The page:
John Herschel
Historical Identification:
Physical Information: Apparent size ? arcmin.

NGC 3279 (=
IC 622 = PGC 31302)
Discovered (Mar 5, 1878) by David Todd (and later listed as NGC 3279)
Discovered (Jan 29, 1890) by Lewis Swift (and later listed as IC 622)
A 13th-magnitude spiral galaxy (type Sd??) in Leo (RA 10 34 42.8, Dec +11 11 48)
Historical Identification: Per Dreyer, NGC 3279 (= Todd (#30), 1860 10 25 30, NPD 78 04) is "faint, much extended". Todd's efforts were concentrated on a search for a trans-Neptunian planet, and his positions for the "novae" discovered during that search were relatively poor, hence the duplicate listing. (More to follow in the next iteration of this page; see Corwin for a detailed discussion of 3279.)
   Physical Information: Apparent size 2.9? by 0.4 arcmin.
SDSS image of spiral galaxy NGC 3279
Above, a 2.4 arcmin wide closeup of NGC 3279
Below, a 12 arcmin wide region centered on the galaxy
SDSS image of region near spiral galaxy NGC 3279

NGC 3280 (=
NGC 3295 = IC 617)
Discovered (1880) by Andrew Common (2) (and later listed as NGC 3280)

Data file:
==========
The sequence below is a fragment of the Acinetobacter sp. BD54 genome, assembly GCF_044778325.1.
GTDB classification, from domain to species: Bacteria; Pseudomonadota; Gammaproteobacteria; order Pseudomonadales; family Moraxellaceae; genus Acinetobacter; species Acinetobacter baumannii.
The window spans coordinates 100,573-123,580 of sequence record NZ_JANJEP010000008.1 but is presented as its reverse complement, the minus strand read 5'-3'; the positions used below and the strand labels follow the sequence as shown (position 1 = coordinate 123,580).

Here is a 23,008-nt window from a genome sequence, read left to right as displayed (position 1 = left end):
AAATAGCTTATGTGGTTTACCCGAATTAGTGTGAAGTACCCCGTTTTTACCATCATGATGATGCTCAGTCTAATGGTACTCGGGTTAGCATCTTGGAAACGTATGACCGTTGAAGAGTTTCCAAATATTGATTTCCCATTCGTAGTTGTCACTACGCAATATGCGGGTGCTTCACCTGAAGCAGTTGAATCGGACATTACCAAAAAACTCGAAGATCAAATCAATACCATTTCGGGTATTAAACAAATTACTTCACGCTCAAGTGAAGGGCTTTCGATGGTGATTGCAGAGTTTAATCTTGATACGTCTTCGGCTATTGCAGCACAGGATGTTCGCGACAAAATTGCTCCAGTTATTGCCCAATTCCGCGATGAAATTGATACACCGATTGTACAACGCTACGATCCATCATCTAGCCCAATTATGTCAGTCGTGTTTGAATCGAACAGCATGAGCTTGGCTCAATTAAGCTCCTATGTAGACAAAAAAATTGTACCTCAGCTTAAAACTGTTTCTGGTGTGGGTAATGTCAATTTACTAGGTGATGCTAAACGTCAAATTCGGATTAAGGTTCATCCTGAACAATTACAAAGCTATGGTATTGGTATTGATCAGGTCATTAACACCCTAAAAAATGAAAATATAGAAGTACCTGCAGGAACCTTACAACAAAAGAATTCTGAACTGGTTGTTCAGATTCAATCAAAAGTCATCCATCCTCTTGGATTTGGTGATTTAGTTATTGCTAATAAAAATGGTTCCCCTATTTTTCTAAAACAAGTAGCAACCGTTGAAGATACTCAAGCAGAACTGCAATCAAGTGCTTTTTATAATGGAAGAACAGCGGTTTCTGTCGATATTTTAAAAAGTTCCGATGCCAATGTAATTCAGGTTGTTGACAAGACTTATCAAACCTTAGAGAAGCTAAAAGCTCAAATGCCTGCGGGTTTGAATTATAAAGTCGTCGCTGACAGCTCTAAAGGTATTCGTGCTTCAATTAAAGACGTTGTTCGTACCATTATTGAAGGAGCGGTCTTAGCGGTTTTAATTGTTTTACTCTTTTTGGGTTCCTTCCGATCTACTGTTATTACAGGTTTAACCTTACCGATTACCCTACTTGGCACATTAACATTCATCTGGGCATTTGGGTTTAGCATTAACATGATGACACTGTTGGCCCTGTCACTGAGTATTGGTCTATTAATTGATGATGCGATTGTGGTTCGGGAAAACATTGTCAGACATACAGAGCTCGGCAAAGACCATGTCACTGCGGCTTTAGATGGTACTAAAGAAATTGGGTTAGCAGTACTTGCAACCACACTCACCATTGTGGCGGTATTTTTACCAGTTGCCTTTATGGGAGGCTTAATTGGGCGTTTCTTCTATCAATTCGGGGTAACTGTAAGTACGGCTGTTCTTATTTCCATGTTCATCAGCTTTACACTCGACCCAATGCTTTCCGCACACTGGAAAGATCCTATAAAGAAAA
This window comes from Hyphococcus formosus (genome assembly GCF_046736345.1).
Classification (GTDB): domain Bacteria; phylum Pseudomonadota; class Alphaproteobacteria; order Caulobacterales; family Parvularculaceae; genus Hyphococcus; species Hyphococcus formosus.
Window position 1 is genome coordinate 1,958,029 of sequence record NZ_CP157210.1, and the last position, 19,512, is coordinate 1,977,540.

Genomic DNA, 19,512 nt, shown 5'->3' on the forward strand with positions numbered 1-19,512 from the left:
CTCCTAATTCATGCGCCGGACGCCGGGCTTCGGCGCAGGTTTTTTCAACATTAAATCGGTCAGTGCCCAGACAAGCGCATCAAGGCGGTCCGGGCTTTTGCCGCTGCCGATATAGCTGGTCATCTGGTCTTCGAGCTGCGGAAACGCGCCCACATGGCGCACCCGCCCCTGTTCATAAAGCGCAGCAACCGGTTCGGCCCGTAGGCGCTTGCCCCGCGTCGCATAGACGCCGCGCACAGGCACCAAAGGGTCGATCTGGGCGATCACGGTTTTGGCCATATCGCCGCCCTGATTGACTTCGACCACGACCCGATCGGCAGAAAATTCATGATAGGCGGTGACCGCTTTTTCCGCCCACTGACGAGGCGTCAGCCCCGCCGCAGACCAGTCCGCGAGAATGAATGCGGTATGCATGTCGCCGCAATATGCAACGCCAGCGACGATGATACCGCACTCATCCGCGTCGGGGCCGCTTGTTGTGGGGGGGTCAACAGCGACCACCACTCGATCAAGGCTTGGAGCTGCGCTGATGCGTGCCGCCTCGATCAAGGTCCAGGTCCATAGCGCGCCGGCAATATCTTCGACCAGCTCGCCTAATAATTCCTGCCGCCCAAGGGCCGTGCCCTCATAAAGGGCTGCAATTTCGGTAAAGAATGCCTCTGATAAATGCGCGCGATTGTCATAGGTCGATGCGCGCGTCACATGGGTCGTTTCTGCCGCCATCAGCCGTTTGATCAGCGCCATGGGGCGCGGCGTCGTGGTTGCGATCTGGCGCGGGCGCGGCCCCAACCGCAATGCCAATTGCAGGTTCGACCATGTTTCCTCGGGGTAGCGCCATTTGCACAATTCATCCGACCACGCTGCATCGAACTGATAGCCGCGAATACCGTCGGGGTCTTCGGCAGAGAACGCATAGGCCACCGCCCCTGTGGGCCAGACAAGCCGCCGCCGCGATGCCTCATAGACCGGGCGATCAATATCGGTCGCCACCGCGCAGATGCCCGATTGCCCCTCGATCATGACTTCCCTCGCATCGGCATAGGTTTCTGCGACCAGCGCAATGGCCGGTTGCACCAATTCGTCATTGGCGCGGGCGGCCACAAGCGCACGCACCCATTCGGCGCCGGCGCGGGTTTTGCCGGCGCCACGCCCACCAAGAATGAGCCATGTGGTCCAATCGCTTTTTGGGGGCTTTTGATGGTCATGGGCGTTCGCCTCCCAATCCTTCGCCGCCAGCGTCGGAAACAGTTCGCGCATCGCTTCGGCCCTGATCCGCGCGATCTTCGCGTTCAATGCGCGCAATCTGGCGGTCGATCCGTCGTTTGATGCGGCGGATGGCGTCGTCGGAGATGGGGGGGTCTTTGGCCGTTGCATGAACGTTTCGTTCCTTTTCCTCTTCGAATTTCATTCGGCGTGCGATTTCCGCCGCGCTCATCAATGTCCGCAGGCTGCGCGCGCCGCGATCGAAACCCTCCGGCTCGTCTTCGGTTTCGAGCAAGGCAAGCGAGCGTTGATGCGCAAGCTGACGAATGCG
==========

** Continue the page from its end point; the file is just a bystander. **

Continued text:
Discovered (Feb 26, 1886) by Francis Leavenworth (and later listed as NGC 3295)
Discovered (Apr 19, 1892) by Stephane Javelle (and later listed as IC 617)
A 15th-magnitude lenticular galaxy (type E/S0?) in Hydra (RA 10 32 43.8, Dec -12 38 14)
Historical Identification:
Physical Information: Apparent size ? arcmin. The second IC lists a corrected position (per Howe) of RA 10 25 50, NPD 101 55.0; it also contains a note for NGC 3295, declaring its identity with NGC 3280. However, the identity with IC 617 was not noted at that time.

NGC 3281
Discovered (May 2, 1834) by
John Herschel
Historical Identification:
Physical Information: Apparent size ? arcmin.

NGC 3282
Discovered (Mar 5, 1886) by
Lewis Swift (3-56)
Historical Identification:
Physical Information: Apparent size ? arcmin.

NGC 3283
Discovered (Mar 3, 1837) by
John Herschel
Historical Identification:
Physical Information: Apparent size ? arcmin.

NGC 3284 (=
NGC 3286)
Discovered (Apr 8, 1793) by William Herschel (and later listed as NGC 3284)
Discovered (Apr 9, 1793) by William Herschel (and later listed as NGC 3286)
Historical Identification:
Physical Information: Apparent size ? arcmin.

NGC 3285